Outdoors: It may seem random

Photo by Jay AnglinOn Saturday morning, Indiana hunters will be looking through gun scopes instead of bow sights when deer firearm season opens.

During hunting season, I wake up sometime around 4 a.m. whether I set an alarm or not. Even if I go to bed late, I rise like the living dead and wander the house half-conscious as the dogs follow me around jockeying for a spot on the line-up. No dogs are coming along for deer hunts, of course. They find this fact incredibly depressing and convey an air of disgust. Retriever melancholy, I live it a lot the first couple weeks of November and again in the spring during turkey season.

Fitting any weekday hunt in is tough for busy, working families. Some hunters take time off just before and during the rut and immerse themselves into the process. They shut everything else out expect critical stuff. Sometimes this tactic is successful, but with alarming regularity, the hunter that has put very little time or effort in ends up with a massive whitetail buck on his wall instead.

This may seem totally random, but it’s probably not. The more we hunt, the more we are prone to being busted by big bucks, even if we don’t know it. The guy that gets permission to hunt a property that hasn’t been hunted is more likely to run into an unpressured, relaxed buck that walks by at 3:30 p.m. on a sunny day.

I do my best to not “over hunt” my spots. This year I have one that has been untouched thus far. I saved it for gun season, because it’s always a logistical nightmare and immediate lethality is highly advised. That means a shoulder shot with a big chunk of lead to anchor the deer right in his tracks. Tracking an arrow shot deer in that morass of swamp and fences is not fun. Maybe I’ll hit that one Saturday morning if the wind is right.

Earlier this week, I had the go-ahead for a morning deer hunt. The forecast said the wind was almost perfect for a stand where I saw a big buck last week. The kids were on a 2-hour fog delay, which assured that it would be even easier to pull off; I could get home and still take the kids to school without bothering somebody else to do it for me. An advanced tactic for keeping spouses and, well, pretty much everybody else happy.

I had prepared everything the night before – in fact, I was better prepared than any other hunt this season. I guess you could say I had my game face on. I just had that feeling.

I shuffled to the front door and let the dogs out. I could see my wife’s Suburban needed the windows scraped, so I started it up to run the defrost and got to work on the glass. The dogs doing dog things in the lawn while I did good husband things to the vehicle. I knew if I was going to hunt, I was already running late.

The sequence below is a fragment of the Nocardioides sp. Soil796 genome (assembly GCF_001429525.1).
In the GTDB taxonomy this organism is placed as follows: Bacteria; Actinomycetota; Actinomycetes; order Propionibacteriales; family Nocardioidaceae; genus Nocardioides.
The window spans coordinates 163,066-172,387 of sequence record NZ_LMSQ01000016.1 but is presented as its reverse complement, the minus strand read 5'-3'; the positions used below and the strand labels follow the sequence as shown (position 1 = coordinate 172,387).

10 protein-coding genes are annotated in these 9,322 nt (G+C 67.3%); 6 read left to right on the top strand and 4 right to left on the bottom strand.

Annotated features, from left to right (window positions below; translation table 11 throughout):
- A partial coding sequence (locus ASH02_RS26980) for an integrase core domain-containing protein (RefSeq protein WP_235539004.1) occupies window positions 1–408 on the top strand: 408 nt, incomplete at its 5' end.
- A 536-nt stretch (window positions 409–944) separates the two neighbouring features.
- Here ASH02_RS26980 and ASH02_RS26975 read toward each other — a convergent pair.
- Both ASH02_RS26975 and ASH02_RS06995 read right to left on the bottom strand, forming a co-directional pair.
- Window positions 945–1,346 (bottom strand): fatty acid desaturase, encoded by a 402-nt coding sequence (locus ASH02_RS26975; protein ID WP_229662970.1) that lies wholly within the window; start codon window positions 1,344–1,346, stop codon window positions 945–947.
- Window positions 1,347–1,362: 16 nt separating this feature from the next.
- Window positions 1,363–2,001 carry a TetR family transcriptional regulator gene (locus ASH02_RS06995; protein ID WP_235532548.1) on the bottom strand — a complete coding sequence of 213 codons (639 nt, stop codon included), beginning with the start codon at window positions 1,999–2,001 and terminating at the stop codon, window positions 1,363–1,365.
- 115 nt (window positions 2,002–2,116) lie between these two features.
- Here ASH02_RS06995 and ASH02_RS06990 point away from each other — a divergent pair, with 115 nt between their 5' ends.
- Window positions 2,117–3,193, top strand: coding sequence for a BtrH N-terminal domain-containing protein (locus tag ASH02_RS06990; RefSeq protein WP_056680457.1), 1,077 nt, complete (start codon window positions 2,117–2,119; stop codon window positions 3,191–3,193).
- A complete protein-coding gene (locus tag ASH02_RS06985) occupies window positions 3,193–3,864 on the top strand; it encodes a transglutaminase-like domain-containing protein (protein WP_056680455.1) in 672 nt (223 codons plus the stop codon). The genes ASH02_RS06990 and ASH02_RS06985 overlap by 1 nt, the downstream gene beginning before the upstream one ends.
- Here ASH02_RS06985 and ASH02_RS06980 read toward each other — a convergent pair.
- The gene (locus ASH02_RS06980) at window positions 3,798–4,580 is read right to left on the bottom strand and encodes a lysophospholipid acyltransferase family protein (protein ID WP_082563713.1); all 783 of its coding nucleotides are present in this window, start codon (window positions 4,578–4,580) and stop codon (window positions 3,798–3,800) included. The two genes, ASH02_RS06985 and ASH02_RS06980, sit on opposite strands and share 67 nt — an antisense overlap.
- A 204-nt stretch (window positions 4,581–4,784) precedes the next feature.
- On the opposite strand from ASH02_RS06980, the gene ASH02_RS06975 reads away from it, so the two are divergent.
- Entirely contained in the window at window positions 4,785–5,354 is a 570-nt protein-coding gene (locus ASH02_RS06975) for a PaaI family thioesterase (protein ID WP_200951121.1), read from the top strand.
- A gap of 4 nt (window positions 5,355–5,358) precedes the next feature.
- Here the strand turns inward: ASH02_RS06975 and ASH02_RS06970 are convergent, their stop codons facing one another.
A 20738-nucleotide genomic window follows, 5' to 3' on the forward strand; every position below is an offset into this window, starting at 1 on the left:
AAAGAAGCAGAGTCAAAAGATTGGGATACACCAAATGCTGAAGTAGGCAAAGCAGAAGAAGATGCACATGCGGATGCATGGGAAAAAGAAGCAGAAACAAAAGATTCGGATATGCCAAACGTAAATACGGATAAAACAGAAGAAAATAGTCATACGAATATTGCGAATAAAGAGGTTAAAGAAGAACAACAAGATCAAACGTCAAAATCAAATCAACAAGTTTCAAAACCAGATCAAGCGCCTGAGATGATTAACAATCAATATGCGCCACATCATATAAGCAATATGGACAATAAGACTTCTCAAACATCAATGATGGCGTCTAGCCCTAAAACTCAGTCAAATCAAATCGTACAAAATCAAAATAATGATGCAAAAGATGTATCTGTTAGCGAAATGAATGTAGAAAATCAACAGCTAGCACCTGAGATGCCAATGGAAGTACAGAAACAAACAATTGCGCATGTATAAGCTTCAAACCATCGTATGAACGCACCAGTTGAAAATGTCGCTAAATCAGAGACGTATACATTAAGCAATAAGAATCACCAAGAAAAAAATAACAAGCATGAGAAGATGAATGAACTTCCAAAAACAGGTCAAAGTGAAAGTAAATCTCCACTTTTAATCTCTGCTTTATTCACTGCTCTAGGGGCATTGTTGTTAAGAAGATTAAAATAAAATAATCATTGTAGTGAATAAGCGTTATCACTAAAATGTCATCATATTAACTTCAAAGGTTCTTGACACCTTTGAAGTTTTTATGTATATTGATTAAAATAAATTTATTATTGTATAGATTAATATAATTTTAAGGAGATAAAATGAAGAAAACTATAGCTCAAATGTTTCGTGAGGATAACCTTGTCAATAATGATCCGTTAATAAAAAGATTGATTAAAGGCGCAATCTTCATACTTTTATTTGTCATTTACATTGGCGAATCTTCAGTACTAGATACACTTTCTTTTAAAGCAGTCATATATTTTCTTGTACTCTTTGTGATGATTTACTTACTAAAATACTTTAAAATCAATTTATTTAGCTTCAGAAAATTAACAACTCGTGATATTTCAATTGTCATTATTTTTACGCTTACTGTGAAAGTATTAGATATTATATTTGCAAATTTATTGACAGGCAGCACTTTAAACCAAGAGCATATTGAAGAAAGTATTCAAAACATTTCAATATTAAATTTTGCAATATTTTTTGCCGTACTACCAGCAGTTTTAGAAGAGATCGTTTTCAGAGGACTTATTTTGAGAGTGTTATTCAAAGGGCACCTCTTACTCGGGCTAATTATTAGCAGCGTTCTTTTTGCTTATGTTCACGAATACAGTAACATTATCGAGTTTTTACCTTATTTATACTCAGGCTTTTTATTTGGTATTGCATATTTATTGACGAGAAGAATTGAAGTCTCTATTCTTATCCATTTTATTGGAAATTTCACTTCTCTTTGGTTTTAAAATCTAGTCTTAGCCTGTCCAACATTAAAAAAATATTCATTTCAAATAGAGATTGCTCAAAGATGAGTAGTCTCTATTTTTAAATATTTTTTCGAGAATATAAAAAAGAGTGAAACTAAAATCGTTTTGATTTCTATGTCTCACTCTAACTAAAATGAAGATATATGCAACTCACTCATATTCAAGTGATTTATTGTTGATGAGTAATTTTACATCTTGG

A heavy layer of frost covered the landscape and I imagined the crunchy ground underneath my Muck boots as I entered the domain of one of the wariest animals on Earth. I thought about the wind shifting slightly out of the southeast at about 8 a.m. (according to the hourly forecast) and the thought of bouncing deer butts and flagging white tails came to mind. It looked like one of the best deer hunting mornings of the year so far, and yet a feeling of apprehensiveness consumed me.

I had a lot of writing to get caught up on and leaves that needed to be dealt with - grass that could use one last mow, etc. I figured I shouldn’t go. Not if I was going to do the right thing. But man, did I want to. Missing another morning in the woods gave me a taste of what the dogs experience when I Ieave them at home.

I looked up at the pre-dawn sky and the first thing that caught my eye was a gleaming satellite headed southwest. The air was crisp and the alleged fog that required a 2-hour school delay was off fogging someplace else. The old Suburban has a new chirp or two coming from under the hood when the engine is cold. I tell myself it’s an idler pulley or some other non-critical function. Sure it is, sure.

The neighbor across the street drove off to his hunting spot as he has been every morning for a couple weeks - since I’ve been paying attention anyhow. Man was I running late. I decided I wasn’t going and relaxed a bit.

On the upside, I didn’t spook any deer and let one of my better spots relax another day. It was getting a little “hot” anyway. Meaning, I was probably hunting that farm too often at the same times allowing the deer to pattern me. That’s what I told myself as I harried the dogs back into the house.

I felt let-down. I knew I was going to miss the warming sun and the shafts of light bursting through the canopy like fireworks exploding in super slow-motion. The sound of tiny rodents (deer hunters insert choice cuss word here) doing their best rhino imitation as they scamper through the woods sending chills down the hunter’s spine. We peer into the shady understory, looking for ivory-colored antlers only to see the striped fur of a tiny chipmunk.

Some things I missed are fascinating in an oddly-voyeuristic way: The unrelenting procession of commuters adding “highway miles” to their vehicles, the squeal of overworked school bus brakes and 737s stacked up overhead on approach into Midway.

It was another morning I didn’t hear the unmistakable sound of a 250-pound mammal slipping through the countryside like a ghost or the subsonic hoof falls of a big buck calculating his every move with incredible precision and efficiency. I didn’t get to hear the hollow “thunk” sound an arrow makes when it strikes the elusive target.

Perhaps Tuesday morning would have been my morning and I would have crossed paths with the buck of my dreams, but I’ll never know. A couple of them hang over my head as I type this. It doesn’t happen very often and in fact, it may never happen to me again. This may seem random, but it’s probably not.

Jay Anglin writes a weekly outdoors column for The Herald-Argus. Email him at jay@anglinoutdoors.com.

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